If I asked you whether people are generally working from home more or less these days, you probably wouldn’t have to look it up. “More” would be a pretty safe guess, right? But it’s just as intuitive that not everyone is working from home more, because not everyone is working more.
Unemployment has spiked to its highest levels in over a hundred years. It just hasn’t affected every part of the economy equally. While some are working more than ever before, others aren’t working at all. While some are working from their couches, others are required to be in the field risking their lives.
No two people are in the same situation these days, which is making empathy and attention to specificity more important than ever.
While digging into our usage data over the last few months, we’ve seen some trends that have surprised us — and others that only confirm what we can see all around us very plainly.
We thought we’d share what we’ve learned.
Why Front might be a handy ‘canary’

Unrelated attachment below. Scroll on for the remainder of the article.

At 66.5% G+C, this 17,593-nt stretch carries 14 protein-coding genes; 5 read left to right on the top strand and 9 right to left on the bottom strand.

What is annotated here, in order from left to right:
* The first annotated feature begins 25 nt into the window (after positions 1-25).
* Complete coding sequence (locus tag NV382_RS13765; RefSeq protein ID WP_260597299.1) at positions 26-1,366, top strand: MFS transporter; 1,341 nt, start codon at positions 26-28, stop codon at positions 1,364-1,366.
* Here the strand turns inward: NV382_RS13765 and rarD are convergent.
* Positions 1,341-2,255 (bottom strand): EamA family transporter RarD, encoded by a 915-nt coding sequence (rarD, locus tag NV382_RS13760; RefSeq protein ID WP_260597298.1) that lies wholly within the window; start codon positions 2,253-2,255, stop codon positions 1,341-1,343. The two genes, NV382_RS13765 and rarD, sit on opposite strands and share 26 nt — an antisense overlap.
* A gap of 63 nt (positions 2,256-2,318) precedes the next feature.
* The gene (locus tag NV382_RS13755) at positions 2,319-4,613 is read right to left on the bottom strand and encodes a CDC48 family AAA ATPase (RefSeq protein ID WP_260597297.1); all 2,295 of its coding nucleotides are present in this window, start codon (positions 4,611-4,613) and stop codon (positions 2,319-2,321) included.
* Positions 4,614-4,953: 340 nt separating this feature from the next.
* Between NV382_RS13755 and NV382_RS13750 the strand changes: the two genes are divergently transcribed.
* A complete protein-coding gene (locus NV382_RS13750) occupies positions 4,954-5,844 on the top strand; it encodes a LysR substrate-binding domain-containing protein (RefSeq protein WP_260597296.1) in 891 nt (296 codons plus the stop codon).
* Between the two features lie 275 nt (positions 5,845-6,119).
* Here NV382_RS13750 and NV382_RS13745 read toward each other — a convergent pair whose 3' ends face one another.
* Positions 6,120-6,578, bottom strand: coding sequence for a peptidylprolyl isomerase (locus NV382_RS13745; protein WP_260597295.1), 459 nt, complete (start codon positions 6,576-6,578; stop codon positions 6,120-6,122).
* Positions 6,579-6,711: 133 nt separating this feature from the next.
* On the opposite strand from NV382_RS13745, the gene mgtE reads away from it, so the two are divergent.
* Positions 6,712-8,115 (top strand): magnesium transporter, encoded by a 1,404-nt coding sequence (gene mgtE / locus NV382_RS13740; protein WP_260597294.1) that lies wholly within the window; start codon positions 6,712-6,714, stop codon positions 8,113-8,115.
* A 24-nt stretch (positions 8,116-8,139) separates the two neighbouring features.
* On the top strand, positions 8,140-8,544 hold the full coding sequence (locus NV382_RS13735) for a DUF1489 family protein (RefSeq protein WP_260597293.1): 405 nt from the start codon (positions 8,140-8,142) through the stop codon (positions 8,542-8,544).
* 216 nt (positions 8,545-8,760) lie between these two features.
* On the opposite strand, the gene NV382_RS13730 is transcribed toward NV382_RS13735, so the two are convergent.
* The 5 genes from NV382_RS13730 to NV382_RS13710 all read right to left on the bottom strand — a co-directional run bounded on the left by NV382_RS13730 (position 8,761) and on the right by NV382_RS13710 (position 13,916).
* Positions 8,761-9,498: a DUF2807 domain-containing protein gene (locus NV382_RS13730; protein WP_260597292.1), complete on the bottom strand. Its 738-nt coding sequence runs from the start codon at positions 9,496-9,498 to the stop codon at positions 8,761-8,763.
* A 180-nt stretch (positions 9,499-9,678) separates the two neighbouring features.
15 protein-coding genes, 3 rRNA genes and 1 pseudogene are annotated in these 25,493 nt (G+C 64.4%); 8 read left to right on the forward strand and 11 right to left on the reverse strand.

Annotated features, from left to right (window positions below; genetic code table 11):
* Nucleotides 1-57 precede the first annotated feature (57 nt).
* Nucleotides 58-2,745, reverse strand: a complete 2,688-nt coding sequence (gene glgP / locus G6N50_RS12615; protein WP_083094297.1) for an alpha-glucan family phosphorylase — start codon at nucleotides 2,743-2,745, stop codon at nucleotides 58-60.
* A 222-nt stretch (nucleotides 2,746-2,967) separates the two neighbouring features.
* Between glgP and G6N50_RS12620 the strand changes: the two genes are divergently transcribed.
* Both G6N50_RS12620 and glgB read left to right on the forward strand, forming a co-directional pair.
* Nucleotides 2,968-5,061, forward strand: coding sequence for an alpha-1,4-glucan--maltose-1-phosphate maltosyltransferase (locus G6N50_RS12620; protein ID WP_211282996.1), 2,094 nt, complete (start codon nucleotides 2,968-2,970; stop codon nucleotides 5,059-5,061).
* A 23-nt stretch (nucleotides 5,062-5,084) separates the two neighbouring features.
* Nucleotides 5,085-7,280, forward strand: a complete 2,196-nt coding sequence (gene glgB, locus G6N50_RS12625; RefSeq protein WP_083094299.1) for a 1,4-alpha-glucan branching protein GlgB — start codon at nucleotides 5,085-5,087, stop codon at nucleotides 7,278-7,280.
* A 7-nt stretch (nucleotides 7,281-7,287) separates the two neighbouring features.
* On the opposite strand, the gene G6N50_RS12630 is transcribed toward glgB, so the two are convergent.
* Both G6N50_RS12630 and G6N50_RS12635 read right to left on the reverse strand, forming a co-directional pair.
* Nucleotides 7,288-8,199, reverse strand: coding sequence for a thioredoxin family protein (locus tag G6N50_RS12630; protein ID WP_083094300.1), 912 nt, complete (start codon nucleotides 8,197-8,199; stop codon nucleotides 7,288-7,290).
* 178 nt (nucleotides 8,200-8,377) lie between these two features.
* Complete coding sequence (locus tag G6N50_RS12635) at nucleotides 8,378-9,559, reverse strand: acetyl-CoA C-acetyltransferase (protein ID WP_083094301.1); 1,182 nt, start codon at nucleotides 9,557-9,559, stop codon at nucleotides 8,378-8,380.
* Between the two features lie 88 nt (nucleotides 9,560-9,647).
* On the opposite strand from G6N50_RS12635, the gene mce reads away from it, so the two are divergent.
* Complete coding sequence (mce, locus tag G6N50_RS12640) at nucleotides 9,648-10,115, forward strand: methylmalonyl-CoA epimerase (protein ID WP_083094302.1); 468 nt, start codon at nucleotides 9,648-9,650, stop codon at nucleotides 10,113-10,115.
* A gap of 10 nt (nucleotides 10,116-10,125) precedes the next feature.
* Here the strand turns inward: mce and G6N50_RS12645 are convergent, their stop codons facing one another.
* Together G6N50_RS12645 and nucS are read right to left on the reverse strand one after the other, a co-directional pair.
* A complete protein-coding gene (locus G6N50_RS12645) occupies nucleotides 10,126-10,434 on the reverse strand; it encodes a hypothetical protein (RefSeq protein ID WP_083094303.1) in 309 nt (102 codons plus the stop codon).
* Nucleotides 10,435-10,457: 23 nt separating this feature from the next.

At Front, we’re affected by this crisis just like everyone else — but like I said, that just means it’s different for us than it is for everyone else. So we’re using data and specificity to make better decisions. We’re closely tracking product usage and using it to inform our strategy. And that got us thinking, could these learnings be useful for other companies?
In some ways, Front might be a useful “canary in a coal mine” in that we have a very broad user base. We have more than 5,000 customer logos. We have customers and users in almost every industry and vertical, from pure-play SaaS companies to government teams to non-profits to media and entertainment. We have customers in large enterprises all the way to small businesses. Our users include individual contributors, managers, and executives. Essentially, our core user is anyone who uses email for work.